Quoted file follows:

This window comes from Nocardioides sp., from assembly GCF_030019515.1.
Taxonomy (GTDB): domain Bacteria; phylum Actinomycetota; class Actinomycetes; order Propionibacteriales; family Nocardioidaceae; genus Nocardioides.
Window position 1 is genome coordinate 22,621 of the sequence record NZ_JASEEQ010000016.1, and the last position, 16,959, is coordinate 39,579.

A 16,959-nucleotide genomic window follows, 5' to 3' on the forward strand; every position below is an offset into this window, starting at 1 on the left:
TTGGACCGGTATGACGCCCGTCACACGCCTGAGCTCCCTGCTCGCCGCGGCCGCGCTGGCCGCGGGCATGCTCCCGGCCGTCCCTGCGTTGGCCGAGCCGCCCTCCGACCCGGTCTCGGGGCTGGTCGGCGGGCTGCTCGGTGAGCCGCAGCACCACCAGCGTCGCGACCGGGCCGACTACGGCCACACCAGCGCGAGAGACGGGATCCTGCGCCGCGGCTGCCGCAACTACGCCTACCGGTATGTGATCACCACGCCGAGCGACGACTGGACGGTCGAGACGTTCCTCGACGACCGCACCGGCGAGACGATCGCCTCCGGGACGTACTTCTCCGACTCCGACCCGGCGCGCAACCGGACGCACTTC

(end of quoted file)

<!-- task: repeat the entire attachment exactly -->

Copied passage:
This window comes from Nocardioides sp., from assembly GCF_030019515.1.
Taxonomy (GTDB): domain Bacteria; phylum Actinomycetota; class Actinomycetes; order Propionibacteriales; family Nocardioidaceae; genus Nocardioides.
Window position 1 is genome coordinate 22,621 of the sequence record NZ_JASEEQ010000016.1, and the last position, 16,959, is coordinate 39,579.

A 16,959-nucleotide genomic window follows, 5' to 3' on the forward strand; every position below is an offset into this window, starting at 1 on the left:
TTGGACCGGTATGACGCCCGTCACACGCCTGAGCTCCCTGCTCGCCGCGGCCGCGCTGGCCGCGGGCATGCTCCCGGCCGTCCCTGCGTTGGCCGAGCCGCCCTCCGACCCGGTCTCGGGGCTGGTCGGCGGGCTGCTCGGTGAGCCGCAGCACCACCAGCGTCGCGACCGGGCCGACTACGGCCACACCAGCGCGAGAGACGGGATCCTGCGCCGCGGCTGCCGCAACTACGCCTACCGGTATGTGATCACCACGCCGAGCGACGACTGGACGGTCGAGACGTTCCTCGACGACCGCACCGGCGAGACGATCGCCTCCGGGACGTACTTCTCCGACTCCGACCCGGCGCGCAACCGGACGCACTTC